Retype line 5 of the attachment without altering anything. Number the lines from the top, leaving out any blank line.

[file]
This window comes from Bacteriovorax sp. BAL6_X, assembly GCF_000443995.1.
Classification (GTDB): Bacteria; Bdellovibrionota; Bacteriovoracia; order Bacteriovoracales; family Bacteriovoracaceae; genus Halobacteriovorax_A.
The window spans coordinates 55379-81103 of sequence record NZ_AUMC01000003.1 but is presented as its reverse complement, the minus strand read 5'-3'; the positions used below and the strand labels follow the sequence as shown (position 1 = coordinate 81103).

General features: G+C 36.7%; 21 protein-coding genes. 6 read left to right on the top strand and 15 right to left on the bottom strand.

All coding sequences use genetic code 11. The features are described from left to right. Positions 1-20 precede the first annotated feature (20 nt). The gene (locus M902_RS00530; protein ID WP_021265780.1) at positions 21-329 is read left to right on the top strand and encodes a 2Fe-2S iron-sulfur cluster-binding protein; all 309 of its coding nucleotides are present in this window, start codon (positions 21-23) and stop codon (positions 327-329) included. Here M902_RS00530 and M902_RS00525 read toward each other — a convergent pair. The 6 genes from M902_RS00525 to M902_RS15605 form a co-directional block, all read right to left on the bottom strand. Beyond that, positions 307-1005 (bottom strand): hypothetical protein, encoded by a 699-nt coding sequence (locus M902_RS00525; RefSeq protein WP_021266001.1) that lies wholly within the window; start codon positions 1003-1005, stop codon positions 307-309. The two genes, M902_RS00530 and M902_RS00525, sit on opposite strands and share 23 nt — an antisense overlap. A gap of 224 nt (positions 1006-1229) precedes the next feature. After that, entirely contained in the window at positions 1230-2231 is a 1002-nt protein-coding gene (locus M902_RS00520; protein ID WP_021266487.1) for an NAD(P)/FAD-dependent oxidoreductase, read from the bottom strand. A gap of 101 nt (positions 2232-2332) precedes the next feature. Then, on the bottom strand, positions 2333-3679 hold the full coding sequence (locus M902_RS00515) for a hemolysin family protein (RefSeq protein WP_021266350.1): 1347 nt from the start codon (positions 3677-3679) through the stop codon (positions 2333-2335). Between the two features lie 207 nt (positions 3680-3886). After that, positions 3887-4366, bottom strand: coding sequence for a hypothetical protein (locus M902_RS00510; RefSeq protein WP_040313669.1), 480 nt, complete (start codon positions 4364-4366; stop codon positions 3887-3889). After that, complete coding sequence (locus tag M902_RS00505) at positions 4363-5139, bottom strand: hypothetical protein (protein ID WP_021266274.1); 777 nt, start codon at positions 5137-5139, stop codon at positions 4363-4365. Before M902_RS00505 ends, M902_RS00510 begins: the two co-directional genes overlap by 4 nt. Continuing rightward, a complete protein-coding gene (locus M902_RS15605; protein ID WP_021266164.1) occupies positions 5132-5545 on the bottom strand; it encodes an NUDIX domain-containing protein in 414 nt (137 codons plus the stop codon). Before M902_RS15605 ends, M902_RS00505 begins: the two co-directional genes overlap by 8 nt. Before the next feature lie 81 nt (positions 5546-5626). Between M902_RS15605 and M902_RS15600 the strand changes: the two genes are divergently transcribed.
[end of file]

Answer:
All coding sequences use genetic code 11. The features are described from left to right. Positions 1-20 precede the first annotated feature (20 nt). The gene (locus M902_RS00530; protein ID WP_021265780.1) at positions 21-329 is read left to right on the top strand and encodes a 2Fe-2S iron-sulfur cluster-binding protein; all 309 of its coding nucleotides are present in this window, start codon (positions 21-23) and stop codon (positions 327-329) included. Here M902_RS00530 and M902_RS00525 read toward each other — a convergent pair. The 6 genes from M902_RS00525 to M902_RS15605 form a co-directional block, all read right to left on the bottom strand. Beyond that, positions 307-1005 (bottom strand): hypothetical protein, encoded by a 699-nt coding sequence (locus M902_RS00525; RefSeq protein WP_021266001.1) that lies wholly within the window; start codon positions 1003-1005, stop codon positions 307-309. The two genes, M902_RS00530 and M902_RS00525, sit on opposite strands and share 23 nt — an antisense overlap. A gap of 224 nt (positions 1006-1229) precedes the next feature. After that, entirely contained in the window at positions 1230-2231 is a 1002-nt protein-coding gene (locus M902_RS00520; protein ID WP_021266487.1) for an NAD(P)/FAD-dependent oxidoreductase, read from the bottom strand. A gap of 101 nt (positions 2232-2332) precedes the next feature. Then, on the bottom strand, positions 2333-3679 hold the full coding sequence (locus M902_RS00515) for a hemolysin family protein (RefSeq protein WP_021266350.1): 1347 nt from the start codon (positions 3677-3679) through the stop codon (positions 2333-2335). Between the two features lie 207 nt (positions 3680-3886). After that, positions 3887-4366, bottom strand: coding sequence for a hypothetical protein (locus M902_RS00510; RefSeq protein WP_040313669.1), 480 nt, complete (start codon positions 4364-4366; stop codon positions 3887-3889). After that, complete coding sequence (locus tag M902_RS00505) at positions 4363-5139, bottom strand: hypothetical protein (protein ID WP_021266274.1); 777 nt, start codon at positions 5137-5139, stop codon at positions 4363-4365. Before M902_RS00505 ends, M902_RS00510 begins: the two co-directional genes overlap by 4 nt. Continuing rightward, a complete protein-coding gene (locus M902_RS15605; protein ID WP_021266164.1) occupies positions 5132-5545 on the bottom strand; it encodes an NUDIX domain-containing protein in 414 nt (137 codons plus the stop codon). Before M902_RS15605 ends, M902_RS00505 begins: the two co-directional genes overlap by 8 nt. Before the next feature lie 81 nt (positions 5546-5626). Between M902_RS15605 and M902_RS15600 the strand changes: the two genes are divergently transcribed.